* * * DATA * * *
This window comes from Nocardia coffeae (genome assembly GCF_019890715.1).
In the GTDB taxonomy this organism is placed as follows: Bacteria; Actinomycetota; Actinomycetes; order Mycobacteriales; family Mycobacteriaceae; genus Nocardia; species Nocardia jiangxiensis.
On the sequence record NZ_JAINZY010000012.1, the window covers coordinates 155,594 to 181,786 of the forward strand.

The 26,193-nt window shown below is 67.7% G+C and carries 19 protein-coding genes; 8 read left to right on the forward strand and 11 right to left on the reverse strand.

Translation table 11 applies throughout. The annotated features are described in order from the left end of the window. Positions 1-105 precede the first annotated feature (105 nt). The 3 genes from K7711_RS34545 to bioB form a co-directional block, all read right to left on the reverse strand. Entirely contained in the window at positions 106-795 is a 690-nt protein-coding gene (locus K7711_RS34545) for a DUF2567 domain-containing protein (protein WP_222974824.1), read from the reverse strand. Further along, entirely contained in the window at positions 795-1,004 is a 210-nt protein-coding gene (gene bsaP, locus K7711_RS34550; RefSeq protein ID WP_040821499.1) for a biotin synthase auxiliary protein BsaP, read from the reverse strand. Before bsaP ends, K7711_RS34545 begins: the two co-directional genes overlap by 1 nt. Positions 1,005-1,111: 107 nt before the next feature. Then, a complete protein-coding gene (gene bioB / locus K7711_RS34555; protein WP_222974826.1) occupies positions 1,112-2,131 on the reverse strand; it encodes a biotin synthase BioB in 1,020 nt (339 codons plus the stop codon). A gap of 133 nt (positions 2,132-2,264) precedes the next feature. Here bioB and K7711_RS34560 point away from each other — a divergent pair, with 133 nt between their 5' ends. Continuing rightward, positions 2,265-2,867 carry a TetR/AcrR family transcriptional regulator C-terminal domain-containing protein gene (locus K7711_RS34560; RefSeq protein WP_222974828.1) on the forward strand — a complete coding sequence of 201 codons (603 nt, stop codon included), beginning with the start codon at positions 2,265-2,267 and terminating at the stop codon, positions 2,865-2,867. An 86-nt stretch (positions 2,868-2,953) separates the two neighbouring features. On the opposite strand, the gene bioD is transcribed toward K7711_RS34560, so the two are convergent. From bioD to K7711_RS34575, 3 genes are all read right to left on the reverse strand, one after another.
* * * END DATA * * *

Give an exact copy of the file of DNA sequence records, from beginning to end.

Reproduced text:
This window comes from Nocardia coffeae (genome assembly GCF_019890715.1).
In the GTDB taxonomy this organism is placed as follows: Bacteria; Actinomycetota; Actinomycetes; order Mycobacteriales; family Mycobacteriaceae; genus Nocardia; species Nocardia jiangxiensis.
On the sequence record NZ_JAINZY010000012.1, the window covers coordinates 155,594 to 181,786 of the forward strand.

The 26,193-nt window shown below is 67.7% G+C and carries 19 protein-coding genes; 8 read left to right on the forward strand and 11 right to left on the reverse strand.

Translation table 11 applies throughout. The annotated features are described in order from the left end of the window. Positions 1-105 precede the first annotated feature (105 nt). The 3 genes from K7711_RS34545 to bioB form a co-directional block, all read right to left on the reverse strand. Entirely contained in the window at positions 106-795 is a 690-nt protein-coding gene (locus K7711_RS34545) for a DUF2567 domain-containing protein (protein WP_222974824.1), read from the reverse strand. Further along, entirely contained in the window at positions 795-1,004 is a 210-nt protein-coding gene (gene bsaP, locus K7711_RS34550; RefSeq protein ID WP_040821499.1) for a biotin synthase auxiliary protein BsaP, read from the reverse strand. Before bsaP ends, K7711_RS34545 begins: the two co-directional genes overlap by 1 nt. Positions 1,005-1,111: 107 nt before the next feature. Then, a complete protein-coding gene (gene bioB / locus K7711_RS34555; protein WP_222974826.1) occupies positions 1,112-2,131 on the reverse strand; it encodes a biotin synthase BioB in 1,020 nt (339 codons plus the stop codon). A gap of 133 nt (positions 2,132-2,264) precedes the next feature. Here bioB and K7711_RS34560 point away from each other — a divergent pair, with 133 nt between their 5' ends. Continuing rightward, positions 2,265-2,867 carry a TetR/AcrR family transcriptional regulator C-terminal domain-containing protein gene (locus K7711_RS34560; RefSeq protein WP_222974828.1) on the forward strand — a complete coding sequence of 201 codons (603 nt, stop codon included), beginning with the start codon at positions 2,265-2,267 and terminating at the stop codon, positions 2,865-2,867. An 86-nt stretch (positions 2,868-2,953) separates the two neighbouring features. On the opposite strand, the gene bioD is transcribed toward K7711_RS34560, so the two are convergent. From bioD to K7711_RS34575, 3 genes are all read right to left on the reverse strand, one after another.